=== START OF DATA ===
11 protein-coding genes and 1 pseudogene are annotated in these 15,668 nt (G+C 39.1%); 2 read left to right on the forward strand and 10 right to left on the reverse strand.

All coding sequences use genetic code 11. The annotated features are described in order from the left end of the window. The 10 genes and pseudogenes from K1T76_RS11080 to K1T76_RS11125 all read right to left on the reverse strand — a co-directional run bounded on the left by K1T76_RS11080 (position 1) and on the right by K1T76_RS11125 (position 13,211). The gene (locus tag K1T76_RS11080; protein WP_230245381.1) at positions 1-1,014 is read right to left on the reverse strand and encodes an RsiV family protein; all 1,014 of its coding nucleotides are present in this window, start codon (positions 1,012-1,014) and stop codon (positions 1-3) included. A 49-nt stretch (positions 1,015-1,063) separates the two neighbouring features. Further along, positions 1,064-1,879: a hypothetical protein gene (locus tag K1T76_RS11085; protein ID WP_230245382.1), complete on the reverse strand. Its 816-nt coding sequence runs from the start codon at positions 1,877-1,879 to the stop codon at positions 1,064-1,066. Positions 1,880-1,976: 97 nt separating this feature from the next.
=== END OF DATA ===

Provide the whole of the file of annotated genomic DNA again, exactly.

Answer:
11 protein-coding genes and 1 pseudogene are annotated in these 15,668 nt (G+C 39.1%); 2 read left to right on the forward strand and 10 right to left on the reverse strand.

All coding sequences use genetic code 11. The annotated features are described in order from the left end of the window. The 10 genes and pseudogenes from K1T76_RS11080 to K1T76_RS11125 all read right to left on the reverse strand — a co-directional run bounded on the left by K1T76_RS11080 (position 1) and on the right by K1T76_RS11125 (position 13,211). The gene (locus tag K1T76_RS11080; protein WP_230245381.1) at positions 1-1,014 is read right to left on the reverse strand and encodes an RsiV family protein; all 1,014 of its coding nucleotides are present in this window, start codon (positions 1,012-1,014) and stop codon (positions 1-3) included. A 49-nt stretch (positions 1,015-1,063) separates the two neighbouring features. Further along, positions 1,064-1,879: a hypothetical protein gene (locus tag K1T76_RS11085; protein ID WP_230245382.1), complete on the reverse strand. Its 816-nt coding sequence runs from the start codon at positions 1,877-1,879 to the stop codon at positions 1,064-1,066. Positions 1,880-1,976: 97 nt separating this feature from the next.